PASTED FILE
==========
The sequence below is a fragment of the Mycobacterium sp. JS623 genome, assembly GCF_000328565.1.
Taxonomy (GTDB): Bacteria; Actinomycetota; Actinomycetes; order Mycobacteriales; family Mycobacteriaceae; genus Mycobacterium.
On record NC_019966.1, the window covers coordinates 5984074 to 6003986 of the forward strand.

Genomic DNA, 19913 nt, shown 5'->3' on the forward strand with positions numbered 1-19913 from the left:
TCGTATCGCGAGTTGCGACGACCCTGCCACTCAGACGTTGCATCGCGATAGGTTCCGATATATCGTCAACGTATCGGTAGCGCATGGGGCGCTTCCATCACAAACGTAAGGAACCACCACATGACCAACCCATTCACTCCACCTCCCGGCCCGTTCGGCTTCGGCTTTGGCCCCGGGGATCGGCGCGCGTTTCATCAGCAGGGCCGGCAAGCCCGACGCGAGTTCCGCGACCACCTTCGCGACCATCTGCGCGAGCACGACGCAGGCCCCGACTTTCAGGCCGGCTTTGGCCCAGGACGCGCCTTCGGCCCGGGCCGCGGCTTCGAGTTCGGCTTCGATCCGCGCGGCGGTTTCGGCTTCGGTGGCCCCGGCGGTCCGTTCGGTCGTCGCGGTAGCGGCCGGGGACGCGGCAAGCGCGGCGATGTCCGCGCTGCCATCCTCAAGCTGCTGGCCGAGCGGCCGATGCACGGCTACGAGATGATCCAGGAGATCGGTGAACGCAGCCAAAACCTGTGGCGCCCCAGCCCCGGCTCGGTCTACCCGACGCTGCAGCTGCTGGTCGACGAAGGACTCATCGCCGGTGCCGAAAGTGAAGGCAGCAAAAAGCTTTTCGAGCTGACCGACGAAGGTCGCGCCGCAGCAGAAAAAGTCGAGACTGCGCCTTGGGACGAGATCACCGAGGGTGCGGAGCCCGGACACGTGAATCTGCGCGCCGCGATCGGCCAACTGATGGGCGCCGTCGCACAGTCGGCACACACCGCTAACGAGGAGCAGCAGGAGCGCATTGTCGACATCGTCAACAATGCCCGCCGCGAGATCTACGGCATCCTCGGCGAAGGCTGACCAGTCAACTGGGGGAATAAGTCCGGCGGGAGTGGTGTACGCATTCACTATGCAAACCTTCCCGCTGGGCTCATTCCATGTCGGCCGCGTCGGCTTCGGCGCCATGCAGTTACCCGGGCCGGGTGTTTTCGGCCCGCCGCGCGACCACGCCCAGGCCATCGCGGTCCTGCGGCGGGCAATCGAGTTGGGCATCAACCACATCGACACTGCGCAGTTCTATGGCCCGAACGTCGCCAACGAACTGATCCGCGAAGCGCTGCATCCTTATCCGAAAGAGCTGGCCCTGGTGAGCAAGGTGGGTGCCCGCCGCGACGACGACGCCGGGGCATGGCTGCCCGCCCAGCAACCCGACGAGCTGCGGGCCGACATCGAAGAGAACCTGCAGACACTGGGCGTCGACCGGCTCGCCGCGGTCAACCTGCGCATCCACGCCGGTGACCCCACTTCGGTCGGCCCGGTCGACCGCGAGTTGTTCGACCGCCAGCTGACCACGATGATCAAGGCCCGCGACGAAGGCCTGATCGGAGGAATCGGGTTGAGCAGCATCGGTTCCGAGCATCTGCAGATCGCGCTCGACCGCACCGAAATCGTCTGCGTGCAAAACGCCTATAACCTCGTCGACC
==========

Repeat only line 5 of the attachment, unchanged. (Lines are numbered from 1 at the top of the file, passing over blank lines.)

TCGTATCGCGAGTTGCGACGACCCTGCCACTCAGACGTTGCATCGCGATAGGTTCCGATATATCGTCAACGTATCGGTAGCGCATGGGGCGCTTCCATCACAAACGTAAGGAACCACCACATGACCAACCCATTCACTCCACCTCCCGGCCCGTTCGGCTTCGGCTTTGGCCCCGGGGATCGGCGCGCGTTTCATCAGCAGGGCCGGCAAGCCCGACGCGAGTTCCGCGACCACCTTCGCGACCATCTGCGCGAGCACGACGCAGGCCCCGACTTTCAGGCCGGCTTTGGCCCAGGACGCGCCTTCGGCCCGGGCCGCGGCTTCGAGTTCGGCTTCGATCCGCGCGGCGGTTTCGGCTTCGGTGGCCCCGGCGGTCCGTTCGGTCGTCGCGGTAGCGGCCGGGGACGCGGCAAGCGCGGCGATGTCCGCGCTGCCATCCTCAAGCTGCTGGCCGAGCGGCCGATGCACGGCTACGAGATGATCCAGGAGATCGGTGAACGCAGCCAAAACCTGTGGCGCCCCAGCCCCGGCTCGGTCTACCCGACGCTGCAGCTGCTGGTCGACGAAGGACTCATCGCCGGTGCCGAAAGTGAAGGCAGCAAAAAGCTTTTCGAGCTGACCGACGAAGGTCGCGCCGCAGCAGAAAAAGTCGAGACTGCGCCTTGGGACGAGATCACCGAGGGTGCGGAGCCCGGACACGTGAATCTGCGCGCCGCGATCGGCCAACTGATGGGCGCCGTCGCACAGTCGGCACACACCGCTAACGAGGAGCAGCAGGAGCGCATTGTCGACATCGTCAACAATGCCCGCCGCGAGATCTACGGCATCCTCGGCGAAGGCTGACCAGTCAACTGGGGGAATAAGTCCGGCGGGAGTGGTGTACGCATTCACTATGCAAACCTTCCCGCTGGGCTCATTCCATGTCGGCCGCGTCGGCTTCGGCGCCATGCAGTTACCCGGGCCGGGTGTTTTCGGCCCGCCGCGCGACCACGCCCAGGCCATCGCGGTCCTGCGGCGGGCAATCGAGTTGGGCATCAACCACATCGACACTGCGCAGTTCTATGGCCCGAACGTCGCCAACGAACTGATCCGCGAAGCGCTGCATCCTTATCCGAAAGAGCTGGCCCTGGTGAGCAAGGTGGGTGCCCGCCGCGACGACGACGCCGGGGCATGGCTGCCCGCCCAGCAACCCGACGAGCTGCGGGCCGACATCGAAGAGAACCTGCAGACACTGGGCGTCGACCGGCTCGCCGCGGTCAACCTGCGCATCCACGCCGGTGACCCCACTTCGGTCGGCCCGGTCGACCGCGAGTTGTTCGACCGCCAGCTGACCACGATGATCAAGGCCCGCGACGAAGGCCTGATCGGAGGAATCGGGTTGAGCAGCATCGGTTCCGAGCATCTGCAGATCGCGCTCGACCGCACCGAAATCGTCTGCGTGCAAAACGCCTATAACCTCGTCGACC